All of us know children need love. The prescription sounds simple and clear, yet countless children whose parents care deeply feel unloved.
How can this be? Because we think that loving them is enough without knowing if they feel loved at all.
It is the child’s feeling of being loved or unloved that affects how he will develop not if we love her at all. There is a big difference between being loved and feeling loved. I cannot overemphasize this. A deep understanding of this truth will enable us to direct our energies to what really matters.
But how do we begin? How do we bridge the gap between good intentions and effective actions?
There are two general ingredients, if we’ll borrow from Dorothy Briggs (1970), that will help us make sure that we are creating a climate of love and communicating this love to our children effectively: GEUINE ENCOUNTERS and PSYCHOLOGICAL SAFETY. Let us first take on the first knowing fully well that this is the basic foundation of our whole recipe of getting our message of love across.
Have you ever experienced getting lost in something that you do or you are involved in? To illustrate, I had a date last Sunday with my wife and we watched The Hunger Games. In the middle of the movie, I heard controlled sniffing, and when I looked at her, I saw glittering tears flowing down her eyes. I did not bother to ask why. I knew she was touched by the scene where Katniss lost an ally and had to keep herself alive all by herself again. My wife felt and experienced realistically, the moment by moment flow of emotions and the “particularness” of the situation. In other words, she was deeply engaged. She had a genuine encounter with the characters and the scene.
To feel loved, our children need a good dose of these genuine encounters. To make this happen, we need focused attention. It is attention with special intensity borne out of of direct, personal involvement. It is being in the here-and-now. It is being physically and mentally present. Doses of this genuine encounter communicate a very vital message. It says, “It’s important to me to be with you.” On the receiving end, the child concludes, “I must matter because my mommy/daddy takes time to be involved with my person.”
But mind you, it is not easy to be present. Most of us find this difficult because our brains are not wired to be present. It is built to think and wander in the future or the past. That is why we’d rather give presents than presence because it is easier.
For instance, my son Kisig is already so inquisitive, and as if testing me on purpose, he barrages me with a lot questions mostly when I am in front of my laptop. And there are times, especially when I am pressured by deadlines, I would just say “yes”, mumbles an “uh, uh” while I keep my gaze on my writing. I’ll give him a paper and a pencil so he could do something on his own, tell him to just draw, and I would continue to type. But if I go on with this, I will not be surprised if one day he will stop coming to me, not because he understands I have to work, but because he felt rejected by my indifference.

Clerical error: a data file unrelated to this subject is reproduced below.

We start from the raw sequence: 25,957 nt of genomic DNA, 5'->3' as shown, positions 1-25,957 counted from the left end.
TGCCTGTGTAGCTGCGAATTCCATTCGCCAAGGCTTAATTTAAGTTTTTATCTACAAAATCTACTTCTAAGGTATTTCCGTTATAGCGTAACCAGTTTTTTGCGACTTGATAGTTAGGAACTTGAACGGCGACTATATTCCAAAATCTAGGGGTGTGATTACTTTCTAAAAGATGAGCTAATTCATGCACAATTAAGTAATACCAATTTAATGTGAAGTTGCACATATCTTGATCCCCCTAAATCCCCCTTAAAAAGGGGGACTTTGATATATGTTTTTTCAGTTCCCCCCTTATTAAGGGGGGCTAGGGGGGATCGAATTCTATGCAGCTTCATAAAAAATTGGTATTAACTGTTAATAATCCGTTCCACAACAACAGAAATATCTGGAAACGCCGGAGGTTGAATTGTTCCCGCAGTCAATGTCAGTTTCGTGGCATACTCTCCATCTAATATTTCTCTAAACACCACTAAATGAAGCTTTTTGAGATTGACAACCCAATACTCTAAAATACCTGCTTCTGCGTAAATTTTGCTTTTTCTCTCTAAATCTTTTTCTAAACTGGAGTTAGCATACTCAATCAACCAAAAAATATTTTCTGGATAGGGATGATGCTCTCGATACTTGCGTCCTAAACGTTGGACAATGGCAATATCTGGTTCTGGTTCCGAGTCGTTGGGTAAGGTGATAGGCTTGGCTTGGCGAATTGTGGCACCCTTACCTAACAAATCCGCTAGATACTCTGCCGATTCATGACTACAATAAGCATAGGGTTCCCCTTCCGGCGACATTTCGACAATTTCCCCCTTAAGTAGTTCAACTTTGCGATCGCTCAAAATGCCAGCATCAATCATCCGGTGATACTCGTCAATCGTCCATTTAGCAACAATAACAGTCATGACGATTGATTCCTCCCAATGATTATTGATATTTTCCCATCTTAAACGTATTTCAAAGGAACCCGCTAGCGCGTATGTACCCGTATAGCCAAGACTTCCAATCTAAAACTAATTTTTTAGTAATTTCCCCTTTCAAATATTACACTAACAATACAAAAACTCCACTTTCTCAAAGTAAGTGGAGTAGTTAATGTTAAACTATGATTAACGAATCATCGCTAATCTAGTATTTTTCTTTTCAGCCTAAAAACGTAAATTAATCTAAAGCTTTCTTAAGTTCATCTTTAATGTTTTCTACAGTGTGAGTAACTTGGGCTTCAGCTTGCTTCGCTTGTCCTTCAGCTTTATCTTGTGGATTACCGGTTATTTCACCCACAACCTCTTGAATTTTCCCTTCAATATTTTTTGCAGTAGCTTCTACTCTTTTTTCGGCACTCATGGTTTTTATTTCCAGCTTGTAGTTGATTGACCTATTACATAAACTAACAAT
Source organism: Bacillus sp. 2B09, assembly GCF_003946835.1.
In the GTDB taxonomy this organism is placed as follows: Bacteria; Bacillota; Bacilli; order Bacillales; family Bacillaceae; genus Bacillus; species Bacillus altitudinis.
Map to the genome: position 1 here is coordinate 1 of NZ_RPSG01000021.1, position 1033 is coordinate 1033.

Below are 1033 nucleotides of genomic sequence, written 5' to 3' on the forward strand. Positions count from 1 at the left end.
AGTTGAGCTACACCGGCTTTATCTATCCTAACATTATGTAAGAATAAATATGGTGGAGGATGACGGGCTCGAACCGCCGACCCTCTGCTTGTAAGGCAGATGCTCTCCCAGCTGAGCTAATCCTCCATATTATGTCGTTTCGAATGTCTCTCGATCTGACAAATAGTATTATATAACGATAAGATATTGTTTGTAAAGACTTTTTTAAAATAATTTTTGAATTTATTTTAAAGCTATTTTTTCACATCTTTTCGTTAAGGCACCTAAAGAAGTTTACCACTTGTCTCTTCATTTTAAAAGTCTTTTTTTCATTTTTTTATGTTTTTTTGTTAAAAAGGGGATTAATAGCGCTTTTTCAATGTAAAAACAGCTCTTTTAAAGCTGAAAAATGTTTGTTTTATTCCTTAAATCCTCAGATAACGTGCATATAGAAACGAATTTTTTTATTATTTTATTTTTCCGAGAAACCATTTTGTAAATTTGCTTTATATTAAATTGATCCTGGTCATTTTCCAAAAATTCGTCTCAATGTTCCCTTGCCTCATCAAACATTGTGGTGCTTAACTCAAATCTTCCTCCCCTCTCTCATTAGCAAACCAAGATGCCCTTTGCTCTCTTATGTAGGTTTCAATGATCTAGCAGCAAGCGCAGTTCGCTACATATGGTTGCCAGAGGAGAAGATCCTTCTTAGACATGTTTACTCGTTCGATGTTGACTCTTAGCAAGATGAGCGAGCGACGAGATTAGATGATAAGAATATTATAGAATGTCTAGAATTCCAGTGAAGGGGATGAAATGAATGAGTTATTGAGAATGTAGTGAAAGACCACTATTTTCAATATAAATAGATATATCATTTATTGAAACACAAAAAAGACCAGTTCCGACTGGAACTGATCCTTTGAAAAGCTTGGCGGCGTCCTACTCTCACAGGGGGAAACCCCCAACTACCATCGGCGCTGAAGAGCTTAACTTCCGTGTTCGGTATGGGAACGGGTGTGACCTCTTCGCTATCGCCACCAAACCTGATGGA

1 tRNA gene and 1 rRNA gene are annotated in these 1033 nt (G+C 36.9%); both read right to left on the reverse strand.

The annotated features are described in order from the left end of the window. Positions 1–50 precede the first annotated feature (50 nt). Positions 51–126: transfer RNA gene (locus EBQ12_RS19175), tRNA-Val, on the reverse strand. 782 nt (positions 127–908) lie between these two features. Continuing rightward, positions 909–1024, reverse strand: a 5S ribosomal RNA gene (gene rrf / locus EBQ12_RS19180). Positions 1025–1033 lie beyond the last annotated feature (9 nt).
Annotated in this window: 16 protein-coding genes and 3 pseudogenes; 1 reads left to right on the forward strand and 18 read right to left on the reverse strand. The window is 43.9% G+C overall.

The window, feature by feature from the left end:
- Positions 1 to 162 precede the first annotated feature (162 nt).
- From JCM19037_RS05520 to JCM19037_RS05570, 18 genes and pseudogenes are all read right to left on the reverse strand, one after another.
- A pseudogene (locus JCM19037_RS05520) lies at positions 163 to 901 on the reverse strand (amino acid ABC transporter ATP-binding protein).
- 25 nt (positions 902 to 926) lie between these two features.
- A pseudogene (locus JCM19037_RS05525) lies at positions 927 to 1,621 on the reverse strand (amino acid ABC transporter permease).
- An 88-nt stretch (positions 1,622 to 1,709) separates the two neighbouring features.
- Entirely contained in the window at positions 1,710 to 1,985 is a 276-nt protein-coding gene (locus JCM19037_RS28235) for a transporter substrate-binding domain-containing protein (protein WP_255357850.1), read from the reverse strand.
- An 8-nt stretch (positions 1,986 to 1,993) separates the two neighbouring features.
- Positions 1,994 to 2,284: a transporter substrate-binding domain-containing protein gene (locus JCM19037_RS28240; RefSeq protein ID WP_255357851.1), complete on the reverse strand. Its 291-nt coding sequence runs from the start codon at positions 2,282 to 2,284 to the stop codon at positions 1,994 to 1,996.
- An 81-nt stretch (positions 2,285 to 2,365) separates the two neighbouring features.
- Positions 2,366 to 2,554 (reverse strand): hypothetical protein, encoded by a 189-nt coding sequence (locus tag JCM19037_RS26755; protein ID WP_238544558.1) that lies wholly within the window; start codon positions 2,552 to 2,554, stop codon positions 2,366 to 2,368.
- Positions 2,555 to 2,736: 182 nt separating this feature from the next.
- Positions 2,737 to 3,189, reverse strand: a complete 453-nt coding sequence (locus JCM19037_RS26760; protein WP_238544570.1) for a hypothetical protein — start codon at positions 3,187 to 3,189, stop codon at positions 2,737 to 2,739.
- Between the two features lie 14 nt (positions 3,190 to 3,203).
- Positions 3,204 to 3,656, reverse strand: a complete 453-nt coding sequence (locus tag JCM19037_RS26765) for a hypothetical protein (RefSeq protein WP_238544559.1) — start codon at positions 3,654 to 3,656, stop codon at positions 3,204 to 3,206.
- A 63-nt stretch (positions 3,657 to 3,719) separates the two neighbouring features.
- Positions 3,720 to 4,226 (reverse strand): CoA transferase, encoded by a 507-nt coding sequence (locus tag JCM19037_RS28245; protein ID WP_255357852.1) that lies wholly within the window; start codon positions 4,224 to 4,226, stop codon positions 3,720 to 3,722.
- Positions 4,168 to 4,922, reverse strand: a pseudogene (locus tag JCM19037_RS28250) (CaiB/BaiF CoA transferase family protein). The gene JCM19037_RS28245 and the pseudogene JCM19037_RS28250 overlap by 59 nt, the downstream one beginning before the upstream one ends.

Now, if genuine encounter is focused attention, where is our focus? Do we concentrate so much on doing things for our child that we forget to focus on her as a person? Do we rush so fast to prepare the food, wash the laundry, finish the report, and make money for her education that we overlook her? Or do we take time outs – in those small moments when she brings a feeling or thought, or during a special time she can count on – to be fully open to her? We answer these questions everyday by our behavior. We can lose sight of the wonder of our child if we attend habitually to activities, the past, or the future, rather than her “particularness” at the moment. But if we attend fully to our child long enough that we create a predictable pattern, we can be assured that we get the message across.
So, let us decide to create genuine encounters with our children, may it be in small increments or a scheduled time every week that is solely for each of them. To truly learn how to be present, let us allow our children to teach us. If we take time to observe them, you will notice how engaged they are in their activities, how lost they are in what they do. We will discover how much they relish every moment and milk every opportunity. If they are happy, they really laugh boisterously. If they get hurt, they cry as if it’s the end of the world. They are real. They don’t pretend. They don’t fake it. They are simply present. That is why they are very good at knowing if our engagement is whole or divided. Since they are naturals in this arena, they expect us to at least be present, be focused, and be in their zone also.
I recommend that we parents take on meditation classes, particularly mindfulness meditation, if we want to be helped on managing the activity of our thoughts and being present despite distractions. If this is not possible, we should decide to give quality time to ourselves where we can practice being silent and attend to the moment by moment of our present experience. This is important because the more we are attuned to our very own self-encounters, it is easier to engage and be present with our children. And of course, we need to practice until this behavior becomes second nature.
Genuine encounter is a very important ingredient, but it cannot stand alone. We will tackle the other parts of the recipe and discover how psychological safety nurtures love between parent and child.